This is really a story about my friend Mark Cole and his willingness to put himself between a shark and me while spear fishing in the Ragged Islands. I’ll let Mark, in his own words, tell the story, but first a bit of background.
I’m new to Spear Fishing. Oh sure, I’ve carried around a pole spear from time to time when snorkeling the Bahamas reefs, but I’ve never really learned to spear fish. My friend Mark Cole (Manta 40ish “Reach”) has been spear fishing for years and has been kind enough to teach me how to hunt for fish with a spear.
The other day, we were working our way around the reefs on the North side of Raccoon Cay, not having much luck. Michelle was with us, as dinghy driver, at the ready to help get a fish on the boat, if necessary. On one reef, we were stalking a threesome of nice Tiger Groupers, waiting for them to make a mistake. Mark saw a Bull Shark that he said was being a bit persistent, so we abandoned the Tigers and moved on.
We dropped in on a few other spots with not much luck. As we worked our way back around the west end of the island, we found a cluster of small coral heads that looked interesting so we dropped in. As usual, Mark went around off in one direction and I went around the other way. As we cover an area, we usually end up back in the middle. As we came back together, Mark climbed up in the boat and I handed up my spear up, getting ready to climb aboard. Just before I did my normal “Lunge” up in to the boat, I happened to notice a couple of nice Grouper swimming past. I grabbed my spear and headed after them. The largest of the two ducked in to a hole in the reef, but it didn’t really fit him. I could see a portion of his body through the hole, so I took a shot and got him.
Now, here’s where I learned the first new lesson about Grouper. Grouper, have an uncanny ability to open their gills, wedging them against a cave wall to keep you from just pulling them out. This guy was wedged in so tight that I couldn’t pull him out. Out of breath, I abandoned my spear and head up for some air. Michelle and Mark were watching from just above me, so when I explained the situation, Mark jumped in to help me pry the sucker out.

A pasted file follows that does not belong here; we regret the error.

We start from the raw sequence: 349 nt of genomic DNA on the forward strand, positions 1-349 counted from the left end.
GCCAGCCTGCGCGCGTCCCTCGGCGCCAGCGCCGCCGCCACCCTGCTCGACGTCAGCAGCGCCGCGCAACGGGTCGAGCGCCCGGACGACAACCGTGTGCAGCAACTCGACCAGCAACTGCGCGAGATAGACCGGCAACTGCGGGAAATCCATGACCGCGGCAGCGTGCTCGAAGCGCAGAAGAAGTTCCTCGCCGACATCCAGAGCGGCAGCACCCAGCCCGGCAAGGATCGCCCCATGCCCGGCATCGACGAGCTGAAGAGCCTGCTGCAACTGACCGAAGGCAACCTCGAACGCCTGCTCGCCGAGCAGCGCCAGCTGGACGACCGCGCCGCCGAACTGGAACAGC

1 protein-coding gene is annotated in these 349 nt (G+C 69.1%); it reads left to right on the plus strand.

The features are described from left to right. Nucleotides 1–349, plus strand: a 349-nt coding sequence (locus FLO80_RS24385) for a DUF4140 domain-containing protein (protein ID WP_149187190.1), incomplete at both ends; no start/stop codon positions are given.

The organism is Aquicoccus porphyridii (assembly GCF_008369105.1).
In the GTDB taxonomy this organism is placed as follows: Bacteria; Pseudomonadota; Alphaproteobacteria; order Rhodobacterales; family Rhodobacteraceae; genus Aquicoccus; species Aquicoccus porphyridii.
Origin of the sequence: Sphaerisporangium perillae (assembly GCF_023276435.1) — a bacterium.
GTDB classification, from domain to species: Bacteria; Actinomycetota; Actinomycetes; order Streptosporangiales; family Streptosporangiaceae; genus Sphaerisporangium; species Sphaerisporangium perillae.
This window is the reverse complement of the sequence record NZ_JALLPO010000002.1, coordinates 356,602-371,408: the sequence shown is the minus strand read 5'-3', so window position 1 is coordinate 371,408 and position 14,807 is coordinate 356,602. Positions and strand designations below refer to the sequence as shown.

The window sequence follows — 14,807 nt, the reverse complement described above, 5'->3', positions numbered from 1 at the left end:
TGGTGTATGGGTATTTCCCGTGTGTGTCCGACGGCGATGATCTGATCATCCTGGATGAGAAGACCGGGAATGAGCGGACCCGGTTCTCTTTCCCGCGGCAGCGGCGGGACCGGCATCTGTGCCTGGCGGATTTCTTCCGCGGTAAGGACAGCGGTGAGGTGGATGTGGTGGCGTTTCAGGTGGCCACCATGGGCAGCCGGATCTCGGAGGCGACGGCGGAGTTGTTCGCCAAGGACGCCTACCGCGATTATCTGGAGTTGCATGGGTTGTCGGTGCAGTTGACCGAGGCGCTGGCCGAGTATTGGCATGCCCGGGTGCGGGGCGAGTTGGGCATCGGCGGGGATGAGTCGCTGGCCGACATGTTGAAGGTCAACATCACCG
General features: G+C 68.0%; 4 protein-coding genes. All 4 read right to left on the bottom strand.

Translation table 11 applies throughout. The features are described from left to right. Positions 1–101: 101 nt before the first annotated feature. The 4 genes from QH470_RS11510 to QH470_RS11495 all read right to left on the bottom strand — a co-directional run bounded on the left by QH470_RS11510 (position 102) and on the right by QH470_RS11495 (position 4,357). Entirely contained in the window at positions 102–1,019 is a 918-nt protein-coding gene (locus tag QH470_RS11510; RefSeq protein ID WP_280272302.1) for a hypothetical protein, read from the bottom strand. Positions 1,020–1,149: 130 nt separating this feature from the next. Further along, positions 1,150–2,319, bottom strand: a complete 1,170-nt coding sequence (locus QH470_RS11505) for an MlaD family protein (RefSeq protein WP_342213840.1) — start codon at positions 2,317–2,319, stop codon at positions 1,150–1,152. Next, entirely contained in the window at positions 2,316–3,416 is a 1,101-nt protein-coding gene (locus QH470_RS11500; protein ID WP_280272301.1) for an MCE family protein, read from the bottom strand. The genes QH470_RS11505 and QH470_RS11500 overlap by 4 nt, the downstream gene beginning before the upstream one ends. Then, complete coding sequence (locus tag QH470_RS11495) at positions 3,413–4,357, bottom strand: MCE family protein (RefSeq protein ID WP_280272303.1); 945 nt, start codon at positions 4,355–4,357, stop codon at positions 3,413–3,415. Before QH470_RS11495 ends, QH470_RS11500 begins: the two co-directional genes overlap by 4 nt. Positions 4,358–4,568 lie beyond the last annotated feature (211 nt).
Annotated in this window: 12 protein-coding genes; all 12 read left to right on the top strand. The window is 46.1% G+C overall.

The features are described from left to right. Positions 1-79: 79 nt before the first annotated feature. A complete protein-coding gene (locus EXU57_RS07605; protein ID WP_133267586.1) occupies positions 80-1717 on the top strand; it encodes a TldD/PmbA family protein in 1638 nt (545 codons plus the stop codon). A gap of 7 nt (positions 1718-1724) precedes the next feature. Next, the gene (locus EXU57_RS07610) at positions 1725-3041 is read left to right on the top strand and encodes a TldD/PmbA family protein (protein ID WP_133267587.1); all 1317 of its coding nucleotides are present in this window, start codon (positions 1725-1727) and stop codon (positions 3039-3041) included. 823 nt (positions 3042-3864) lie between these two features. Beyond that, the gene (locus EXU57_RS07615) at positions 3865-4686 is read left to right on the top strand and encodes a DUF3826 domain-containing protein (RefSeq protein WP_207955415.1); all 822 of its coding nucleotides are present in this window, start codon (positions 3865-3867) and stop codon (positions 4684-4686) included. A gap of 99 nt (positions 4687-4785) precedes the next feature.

Here’s another thing I learned about Grouper, when injured or threatened, they make a grunting sound that sounds something like a pig’s grunt. And the grunt is very loud under water.
Mark and I took turns down 12-15 feet to the reef where the fish was lodged, trying to convince him to come to dinner. After about 20 minutes, of working on him, Mark ALMOST had him out. As he was running out of breath, the spear ripped out of the fish, but I was there to continue the fight, grabbed the fish’s tail and continued working on getting the gills tight against the fish, so I could pull him out. I knew that without the spear to hold him, this was my last chance to claim my prize, so I was totally focused on getting him on this last try.
That’s when Mark first saw the shark. In his words (borrowed from an earlier facebook post):
“Clark shot a big ol’ grouper that holed up in a tiny hole and gill-locked. We spent 15-20 minutes trying to work it back out, with it grunting and bleeding. Wasn’t thinking about that last part at the time…
He was down there with it almost extracted when I saw a 7′ bull shark going for him like a bullet. I dropped down between him and the shark hoping to gain Clark a bit of time. The shark came right up to me, turned and went the other way, so I went up for some air. Took a breath, looked down, and the shark was 2′ from me coming straight up at me. Hit me in the middle and threw me out of the water. I landed on my back with the shark on top of me thrashing about.
Since I was staring at his pointy mouth, I decided I wanted to be on the other side of him, so I hugged it and rolled over it. Now I was riding on its back instead of having my head in its mouth. That quickly got old, so I let go and he swam back down and away. Then headed toward Clark again. The shark broke one of my fin blades, so I got into the dinghy and we were yelling for Clark, who still hadn’t seen the shark. Finally, as he was coming to the dinghy, he saw it and tossed me the grouper. Nobody can catch a grouper, so it slipped out of my hands and started to sink down to the shark. Somehow the shark missed the fish, but Clark got into the dinghy and the fish floated to the surface right over to him. It was Clark’s fish and nothing was going to take it away – he plucked it out and we left a frustrated shark.”
Thanks Mark! I’m not sure if you saved my life, but you almost certainly saved me from a nasty bite. And a huge thanks to Michelle as well for volunteering to stay on the dinghy and follow us around. We could have easily been 100+ yards away from an anchored dinghy with a big, mad shark!
From Michelle’s perspective on the boat, here are her comments:
“I didn’t know there was anything wrong until Mark came to the surface, yelling ‘SHARK’ through his snorkel, as he tried to get Clark’s attention. Within seconds, Mark was out of the water, with a huge shark pushing him at his chest. The shark came lunging out of the water and the two were belly to belly. I thought for sure that the shark was biting Mark, but then he was able to roll over and hug the shark’s back before letting go and the shark swam quickly away. ”
It all happened so fast and there are no pictures from the actual attack, but here are a few pre and post pictures.